Following the recent Supreme Court decision on Hobby Lobby, this image — created by a conservative young woman who wanted to signal defiance to American liberals — received a lot of attention:
One response was to point out that this is little different from other forms of “religious fundamentalism.” The story — posted by a friend of mine on Facebook with the comment “Checkmate” — posted a photo comparison with commentary: Continue reading “Can a State Be Fundamentalist?”
Good question, Shannon.
An Imperial Wizard of a Virginia segment of the Ku Klux Klan asserted that his organization was Christian and not a hate organization. He further labeled some KKK members who have been guilty of using violence as “rogue” members and declared that the ideology to maintain white supremacy did not constitute hate. The media took notice (see here, here, and here). When Pope Francis or an Episcopalian asserts that they are Christian, such assertions are not generally newsworthy today (though in the1926 cartoon above, the Christian identification of Catholicism is questioned while the KKK is clearly Christian and American). One reason for this distinction is obvious; some of this leader’s assertions about the KKK diverge from typical characterizations of the group. Continue reading “Acceptance and Exclusion”
I caught a story this morning on the radio, concerning so-called contemporary Christian music. It was on Josh Garrels (above), whose music “wrestles with and celebrates the mystery of faith with authenticity and heart” (at least according to his web site).
What caught my ear was the following quote: Continue reading “Dulling a Critical Edge”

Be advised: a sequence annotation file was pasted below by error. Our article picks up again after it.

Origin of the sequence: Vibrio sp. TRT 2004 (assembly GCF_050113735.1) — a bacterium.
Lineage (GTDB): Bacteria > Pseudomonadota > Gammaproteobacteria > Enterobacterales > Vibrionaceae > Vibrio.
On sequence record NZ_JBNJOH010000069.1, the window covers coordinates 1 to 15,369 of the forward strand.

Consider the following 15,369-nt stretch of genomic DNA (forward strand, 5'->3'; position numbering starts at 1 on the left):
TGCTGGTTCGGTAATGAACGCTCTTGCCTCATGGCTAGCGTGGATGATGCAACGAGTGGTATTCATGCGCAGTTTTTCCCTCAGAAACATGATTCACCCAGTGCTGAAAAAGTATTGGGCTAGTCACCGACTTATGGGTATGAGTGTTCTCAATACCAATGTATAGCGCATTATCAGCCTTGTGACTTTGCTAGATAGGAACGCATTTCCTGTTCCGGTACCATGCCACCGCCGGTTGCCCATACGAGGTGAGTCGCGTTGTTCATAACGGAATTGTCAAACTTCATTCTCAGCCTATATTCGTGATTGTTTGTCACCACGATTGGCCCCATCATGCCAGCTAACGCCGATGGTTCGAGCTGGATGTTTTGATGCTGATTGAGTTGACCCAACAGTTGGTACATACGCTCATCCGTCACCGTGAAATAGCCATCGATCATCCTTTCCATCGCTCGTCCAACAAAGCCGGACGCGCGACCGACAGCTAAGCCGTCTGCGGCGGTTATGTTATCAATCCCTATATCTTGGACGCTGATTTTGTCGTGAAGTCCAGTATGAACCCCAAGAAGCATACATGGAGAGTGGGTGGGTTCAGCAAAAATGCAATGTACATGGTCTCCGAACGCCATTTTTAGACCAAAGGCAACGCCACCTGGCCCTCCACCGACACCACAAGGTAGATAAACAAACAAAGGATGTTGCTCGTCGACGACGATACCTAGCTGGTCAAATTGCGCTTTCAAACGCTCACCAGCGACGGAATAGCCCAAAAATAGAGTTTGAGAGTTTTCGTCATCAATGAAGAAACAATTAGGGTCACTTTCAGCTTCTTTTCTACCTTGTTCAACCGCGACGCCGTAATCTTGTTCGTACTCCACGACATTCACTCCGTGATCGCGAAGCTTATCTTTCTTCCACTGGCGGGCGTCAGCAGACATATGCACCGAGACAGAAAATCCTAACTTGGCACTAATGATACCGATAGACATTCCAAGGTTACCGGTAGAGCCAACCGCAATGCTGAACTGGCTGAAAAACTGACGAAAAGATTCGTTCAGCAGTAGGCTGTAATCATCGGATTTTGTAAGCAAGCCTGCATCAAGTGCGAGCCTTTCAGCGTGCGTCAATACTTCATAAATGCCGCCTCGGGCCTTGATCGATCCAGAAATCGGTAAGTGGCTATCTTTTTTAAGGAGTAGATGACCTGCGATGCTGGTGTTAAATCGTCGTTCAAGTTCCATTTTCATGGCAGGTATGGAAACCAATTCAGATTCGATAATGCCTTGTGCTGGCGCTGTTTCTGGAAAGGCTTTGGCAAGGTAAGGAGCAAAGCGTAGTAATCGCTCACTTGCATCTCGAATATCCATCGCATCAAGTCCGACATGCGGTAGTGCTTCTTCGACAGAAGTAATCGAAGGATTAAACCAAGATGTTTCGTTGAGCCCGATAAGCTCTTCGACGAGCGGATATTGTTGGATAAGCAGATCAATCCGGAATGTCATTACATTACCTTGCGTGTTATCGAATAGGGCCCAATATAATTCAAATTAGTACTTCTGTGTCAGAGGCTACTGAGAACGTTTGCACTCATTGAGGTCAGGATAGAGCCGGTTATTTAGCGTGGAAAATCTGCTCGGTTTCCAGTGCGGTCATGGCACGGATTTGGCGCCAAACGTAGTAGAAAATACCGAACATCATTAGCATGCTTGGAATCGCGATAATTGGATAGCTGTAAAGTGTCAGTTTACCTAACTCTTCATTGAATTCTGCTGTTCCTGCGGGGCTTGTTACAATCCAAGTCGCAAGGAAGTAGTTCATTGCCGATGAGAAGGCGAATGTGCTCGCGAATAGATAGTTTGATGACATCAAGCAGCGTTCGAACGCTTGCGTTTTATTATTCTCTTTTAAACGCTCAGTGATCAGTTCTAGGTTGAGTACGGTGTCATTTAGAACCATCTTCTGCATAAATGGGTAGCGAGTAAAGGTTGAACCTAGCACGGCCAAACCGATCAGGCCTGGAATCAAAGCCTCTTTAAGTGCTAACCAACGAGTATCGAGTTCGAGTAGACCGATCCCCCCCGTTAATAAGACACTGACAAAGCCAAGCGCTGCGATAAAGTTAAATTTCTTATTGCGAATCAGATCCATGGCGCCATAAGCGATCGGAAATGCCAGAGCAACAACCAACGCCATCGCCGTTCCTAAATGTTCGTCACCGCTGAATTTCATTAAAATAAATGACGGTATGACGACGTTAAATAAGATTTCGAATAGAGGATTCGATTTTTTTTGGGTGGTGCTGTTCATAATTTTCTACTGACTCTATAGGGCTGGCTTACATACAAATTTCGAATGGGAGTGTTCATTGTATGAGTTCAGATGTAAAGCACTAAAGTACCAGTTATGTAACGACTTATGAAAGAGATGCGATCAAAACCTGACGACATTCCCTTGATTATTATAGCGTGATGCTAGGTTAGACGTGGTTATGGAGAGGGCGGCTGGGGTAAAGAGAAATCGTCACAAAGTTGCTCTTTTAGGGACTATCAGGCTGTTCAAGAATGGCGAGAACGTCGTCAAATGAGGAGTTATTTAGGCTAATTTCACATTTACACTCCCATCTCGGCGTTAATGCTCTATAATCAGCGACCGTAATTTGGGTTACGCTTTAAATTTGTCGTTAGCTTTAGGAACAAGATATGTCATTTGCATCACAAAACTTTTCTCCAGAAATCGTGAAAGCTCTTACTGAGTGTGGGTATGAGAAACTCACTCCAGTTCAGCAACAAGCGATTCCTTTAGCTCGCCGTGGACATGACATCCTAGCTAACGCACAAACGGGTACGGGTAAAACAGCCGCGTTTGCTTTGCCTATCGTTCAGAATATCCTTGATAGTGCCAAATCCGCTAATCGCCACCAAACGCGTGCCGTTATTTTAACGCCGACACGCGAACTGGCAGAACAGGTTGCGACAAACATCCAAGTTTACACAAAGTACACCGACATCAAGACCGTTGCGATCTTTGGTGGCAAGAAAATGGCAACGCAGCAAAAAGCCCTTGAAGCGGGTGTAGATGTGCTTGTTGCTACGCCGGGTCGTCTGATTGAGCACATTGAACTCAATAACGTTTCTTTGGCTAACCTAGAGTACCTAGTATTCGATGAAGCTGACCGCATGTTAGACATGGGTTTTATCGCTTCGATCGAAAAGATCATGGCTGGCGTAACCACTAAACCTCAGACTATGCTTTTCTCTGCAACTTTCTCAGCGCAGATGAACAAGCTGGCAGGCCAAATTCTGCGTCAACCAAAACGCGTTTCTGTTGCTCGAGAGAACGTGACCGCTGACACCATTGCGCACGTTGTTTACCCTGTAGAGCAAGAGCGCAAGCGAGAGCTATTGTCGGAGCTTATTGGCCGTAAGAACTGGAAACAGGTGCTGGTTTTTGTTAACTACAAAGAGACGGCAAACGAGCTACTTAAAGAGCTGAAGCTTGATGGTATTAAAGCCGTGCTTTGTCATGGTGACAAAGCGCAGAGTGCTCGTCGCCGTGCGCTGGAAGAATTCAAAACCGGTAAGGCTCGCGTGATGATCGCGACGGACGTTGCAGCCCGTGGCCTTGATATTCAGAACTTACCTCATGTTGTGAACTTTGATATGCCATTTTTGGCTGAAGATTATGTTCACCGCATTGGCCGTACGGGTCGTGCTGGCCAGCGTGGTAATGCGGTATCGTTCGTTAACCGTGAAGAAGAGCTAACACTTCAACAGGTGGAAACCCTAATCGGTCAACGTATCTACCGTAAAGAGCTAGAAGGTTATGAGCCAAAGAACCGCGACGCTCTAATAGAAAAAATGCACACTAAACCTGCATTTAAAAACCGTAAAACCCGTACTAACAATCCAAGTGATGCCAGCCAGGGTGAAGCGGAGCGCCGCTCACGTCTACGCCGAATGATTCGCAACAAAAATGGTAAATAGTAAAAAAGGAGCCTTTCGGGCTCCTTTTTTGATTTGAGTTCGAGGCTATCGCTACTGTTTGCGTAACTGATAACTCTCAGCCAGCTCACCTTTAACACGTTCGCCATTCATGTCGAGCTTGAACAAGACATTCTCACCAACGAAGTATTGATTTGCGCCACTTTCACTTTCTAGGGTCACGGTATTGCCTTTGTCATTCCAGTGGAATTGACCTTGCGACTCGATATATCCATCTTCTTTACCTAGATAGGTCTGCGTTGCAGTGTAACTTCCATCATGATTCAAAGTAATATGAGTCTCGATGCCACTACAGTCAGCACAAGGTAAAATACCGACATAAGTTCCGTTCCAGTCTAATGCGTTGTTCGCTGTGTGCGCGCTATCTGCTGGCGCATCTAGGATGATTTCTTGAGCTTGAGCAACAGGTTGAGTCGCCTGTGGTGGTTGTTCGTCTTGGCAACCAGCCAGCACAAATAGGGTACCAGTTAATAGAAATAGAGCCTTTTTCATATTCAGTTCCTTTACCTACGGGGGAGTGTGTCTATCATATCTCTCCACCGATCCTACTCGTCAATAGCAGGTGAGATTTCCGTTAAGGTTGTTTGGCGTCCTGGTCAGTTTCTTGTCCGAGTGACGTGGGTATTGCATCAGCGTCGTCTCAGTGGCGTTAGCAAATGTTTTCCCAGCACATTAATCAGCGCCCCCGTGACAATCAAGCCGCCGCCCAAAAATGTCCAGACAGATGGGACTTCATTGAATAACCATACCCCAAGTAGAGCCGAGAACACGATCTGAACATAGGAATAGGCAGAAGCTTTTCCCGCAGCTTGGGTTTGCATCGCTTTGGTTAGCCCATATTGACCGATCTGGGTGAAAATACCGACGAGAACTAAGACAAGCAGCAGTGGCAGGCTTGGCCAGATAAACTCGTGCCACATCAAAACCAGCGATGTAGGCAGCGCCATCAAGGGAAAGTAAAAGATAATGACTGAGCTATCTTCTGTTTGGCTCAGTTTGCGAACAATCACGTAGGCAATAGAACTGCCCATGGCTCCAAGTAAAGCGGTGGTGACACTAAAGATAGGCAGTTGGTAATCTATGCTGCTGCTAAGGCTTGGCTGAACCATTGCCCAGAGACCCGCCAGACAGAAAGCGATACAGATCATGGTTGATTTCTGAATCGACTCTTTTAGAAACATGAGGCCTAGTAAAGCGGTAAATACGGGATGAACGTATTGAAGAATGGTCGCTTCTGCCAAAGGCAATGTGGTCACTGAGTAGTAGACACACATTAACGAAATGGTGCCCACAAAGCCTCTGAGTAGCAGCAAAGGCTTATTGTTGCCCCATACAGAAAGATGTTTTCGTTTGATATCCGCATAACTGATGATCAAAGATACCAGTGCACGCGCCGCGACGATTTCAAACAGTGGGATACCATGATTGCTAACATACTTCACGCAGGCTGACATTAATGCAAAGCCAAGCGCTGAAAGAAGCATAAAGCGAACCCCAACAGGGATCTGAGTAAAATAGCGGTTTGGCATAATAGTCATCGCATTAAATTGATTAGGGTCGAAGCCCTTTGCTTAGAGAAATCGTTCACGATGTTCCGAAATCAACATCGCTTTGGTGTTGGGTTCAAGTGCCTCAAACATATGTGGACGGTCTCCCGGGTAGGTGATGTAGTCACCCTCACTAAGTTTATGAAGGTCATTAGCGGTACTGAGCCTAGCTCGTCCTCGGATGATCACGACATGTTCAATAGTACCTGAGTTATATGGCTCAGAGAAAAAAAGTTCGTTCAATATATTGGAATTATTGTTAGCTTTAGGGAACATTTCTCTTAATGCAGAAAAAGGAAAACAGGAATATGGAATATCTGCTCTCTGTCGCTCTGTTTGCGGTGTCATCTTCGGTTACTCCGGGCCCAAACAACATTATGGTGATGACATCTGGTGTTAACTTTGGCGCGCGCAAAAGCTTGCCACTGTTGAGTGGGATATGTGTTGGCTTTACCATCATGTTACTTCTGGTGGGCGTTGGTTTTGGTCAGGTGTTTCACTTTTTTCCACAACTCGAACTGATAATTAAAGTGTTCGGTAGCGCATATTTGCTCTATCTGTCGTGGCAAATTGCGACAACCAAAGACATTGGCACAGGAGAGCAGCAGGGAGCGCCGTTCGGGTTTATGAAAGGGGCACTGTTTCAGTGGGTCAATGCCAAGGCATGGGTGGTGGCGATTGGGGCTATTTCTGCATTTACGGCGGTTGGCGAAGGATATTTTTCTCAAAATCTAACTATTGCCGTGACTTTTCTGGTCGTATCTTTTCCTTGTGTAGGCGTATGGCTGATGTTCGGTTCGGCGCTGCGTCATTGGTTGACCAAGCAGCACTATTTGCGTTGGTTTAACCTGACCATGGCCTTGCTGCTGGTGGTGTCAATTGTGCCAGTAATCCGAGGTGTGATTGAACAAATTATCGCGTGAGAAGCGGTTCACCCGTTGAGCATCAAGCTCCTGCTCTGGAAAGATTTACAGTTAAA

A brief news story on Alabama Public Radio recently discussed the delay of an Alabama State School Board vote on social studies textbook adoption because of some complaints that several of the texts demonstrated bias. The groups petitioning for the exclusions, including the Eagle Forum of Alabama and Act for America asserted that several texts contained anti-Christian and pro-Muslim statements. Continue reading “It’s Not Fair!”
In a recent post I mentioned an upcoming paper I was presenting at a panel in Baltimore on explaining the causes of early Christianity’s origins. My concern in that paper, which I delivered a few days ago, was to draw attention to problems with attempts to account for the origins and development of any social movement — a critique that, for some in this one field, has already invalidated such things as quests for the historical Jesus. However, serious scholars yet persist in trying to account for the originary conditions of this thing we call Christianity.
The goal, of course, is to find out “what really happened,” as phrased by one person during the Q&A. Isn’t it? Continue reading “What’s Really Happening”
In the same issue of The New York Review of Books that I cited elsewhere (the June 20, 2013 issue), there appears a review essay on two new books on the history of Christianity. Written by the Cambridge University historian, Eamon Duffy, and entitled “The Staying Power of Christianity,” it tackles Robert Wilken’s The First Thousand Years: A Global History of Christianity and John O’ Malley’s Trent: What Happened at the Council. For those interested in bringing more nuanced social theory to the study of religion, Duffy’s opening lines promise much: “If an anthropologist from the star system Sirius were to teleport to earth to conduct a field study of Christianity, where would she go?” What follows is a quick list of several different sites–e.g., a Greek monastery on Mount Athos, a papal mass in St. Peters, a Pentecostal snake-handling service, a Quaker meeting house, etc.–that makes plain that the notion of a homogenous thing called Christianity is hardly a given for many current scholars. “History is written backwards, hindsight is of its essence,” Duffy writes in concluding his introductory paragraph, “and every attempt to characterize any great and complex historical movement is an act of retrospective construction: what is left out of the story is just as significant as anything included.” Continue reading “The Other Shoe Drops”